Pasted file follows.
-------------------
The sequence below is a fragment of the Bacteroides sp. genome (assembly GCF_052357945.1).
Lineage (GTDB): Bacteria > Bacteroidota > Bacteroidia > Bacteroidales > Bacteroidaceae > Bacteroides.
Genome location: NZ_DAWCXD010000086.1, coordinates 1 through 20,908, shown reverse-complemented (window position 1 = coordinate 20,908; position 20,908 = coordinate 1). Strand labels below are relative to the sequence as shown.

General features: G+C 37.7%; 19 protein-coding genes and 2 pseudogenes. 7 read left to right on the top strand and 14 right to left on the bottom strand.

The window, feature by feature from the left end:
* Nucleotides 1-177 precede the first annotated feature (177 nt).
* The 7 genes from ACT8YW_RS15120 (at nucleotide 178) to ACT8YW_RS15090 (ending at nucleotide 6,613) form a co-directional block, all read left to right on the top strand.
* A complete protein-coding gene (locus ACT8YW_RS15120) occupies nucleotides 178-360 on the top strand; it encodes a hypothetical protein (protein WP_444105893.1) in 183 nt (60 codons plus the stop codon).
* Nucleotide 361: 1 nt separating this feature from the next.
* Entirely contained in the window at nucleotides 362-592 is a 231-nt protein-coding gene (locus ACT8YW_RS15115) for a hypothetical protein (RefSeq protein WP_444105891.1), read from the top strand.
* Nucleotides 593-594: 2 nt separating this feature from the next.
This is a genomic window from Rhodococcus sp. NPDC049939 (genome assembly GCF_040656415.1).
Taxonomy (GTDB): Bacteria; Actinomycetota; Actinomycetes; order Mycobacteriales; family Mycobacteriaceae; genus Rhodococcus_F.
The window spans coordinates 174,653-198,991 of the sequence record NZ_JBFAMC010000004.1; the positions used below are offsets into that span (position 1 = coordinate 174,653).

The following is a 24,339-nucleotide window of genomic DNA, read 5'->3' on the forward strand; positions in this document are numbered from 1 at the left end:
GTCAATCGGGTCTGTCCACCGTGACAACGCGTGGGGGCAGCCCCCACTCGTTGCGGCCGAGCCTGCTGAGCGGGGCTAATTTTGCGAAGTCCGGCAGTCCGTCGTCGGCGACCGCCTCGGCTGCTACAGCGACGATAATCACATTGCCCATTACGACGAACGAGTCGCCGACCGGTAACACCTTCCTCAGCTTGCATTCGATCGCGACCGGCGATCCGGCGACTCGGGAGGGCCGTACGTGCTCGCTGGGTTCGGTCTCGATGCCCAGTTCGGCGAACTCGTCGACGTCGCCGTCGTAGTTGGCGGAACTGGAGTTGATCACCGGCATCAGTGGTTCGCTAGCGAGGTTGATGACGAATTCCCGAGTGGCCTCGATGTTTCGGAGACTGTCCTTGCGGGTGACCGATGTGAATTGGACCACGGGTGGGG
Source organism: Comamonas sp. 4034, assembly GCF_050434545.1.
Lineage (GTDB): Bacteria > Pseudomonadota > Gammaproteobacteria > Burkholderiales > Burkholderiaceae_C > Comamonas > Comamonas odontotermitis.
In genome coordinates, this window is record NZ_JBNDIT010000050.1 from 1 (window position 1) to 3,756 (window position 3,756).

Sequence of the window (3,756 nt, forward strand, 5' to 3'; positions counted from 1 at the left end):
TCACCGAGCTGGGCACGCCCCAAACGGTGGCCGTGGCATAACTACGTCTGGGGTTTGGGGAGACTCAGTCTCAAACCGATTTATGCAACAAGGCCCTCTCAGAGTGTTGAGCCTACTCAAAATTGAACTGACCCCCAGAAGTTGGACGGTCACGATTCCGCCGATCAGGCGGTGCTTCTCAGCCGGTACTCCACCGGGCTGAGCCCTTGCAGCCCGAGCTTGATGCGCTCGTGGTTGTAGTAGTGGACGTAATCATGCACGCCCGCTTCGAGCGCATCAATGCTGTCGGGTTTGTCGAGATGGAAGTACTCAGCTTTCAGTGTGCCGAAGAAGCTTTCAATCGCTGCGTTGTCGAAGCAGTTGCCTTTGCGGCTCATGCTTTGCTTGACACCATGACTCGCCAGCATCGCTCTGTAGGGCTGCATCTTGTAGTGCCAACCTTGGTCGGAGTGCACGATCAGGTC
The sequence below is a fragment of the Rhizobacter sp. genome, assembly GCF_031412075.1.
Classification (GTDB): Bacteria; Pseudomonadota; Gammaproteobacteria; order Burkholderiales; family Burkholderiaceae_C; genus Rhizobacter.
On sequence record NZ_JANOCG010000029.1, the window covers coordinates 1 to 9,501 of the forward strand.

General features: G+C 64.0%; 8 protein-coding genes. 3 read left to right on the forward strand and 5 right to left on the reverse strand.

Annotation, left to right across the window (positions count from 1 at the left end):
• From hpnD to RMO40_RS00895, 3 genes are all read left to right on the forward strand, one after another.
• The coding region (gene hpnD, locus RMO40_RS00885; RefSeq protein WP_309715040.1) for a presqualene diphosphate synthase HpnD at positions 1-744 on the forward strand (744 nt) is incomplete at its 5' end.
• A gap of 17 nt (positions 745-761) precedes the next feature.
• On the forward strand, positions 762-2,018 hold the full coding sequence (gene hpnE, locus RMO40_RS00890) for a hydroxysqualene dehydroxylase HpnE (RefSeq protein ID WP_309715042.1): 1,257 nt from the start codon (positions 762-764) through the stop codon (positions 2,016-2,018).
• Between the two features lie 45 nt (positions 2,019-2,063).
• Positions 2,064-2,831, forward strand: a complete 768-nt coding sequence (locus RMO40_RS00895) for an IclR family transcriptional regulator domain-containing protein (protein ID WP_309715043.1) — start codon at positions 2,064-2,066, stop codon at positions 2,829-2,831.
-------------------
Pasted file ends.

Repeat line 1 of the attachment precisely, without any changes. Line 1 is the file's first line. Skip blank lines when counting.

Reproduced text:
The sequence below is a fragment of the Bacteroides sp. genome (assembly GCF_052357945.1).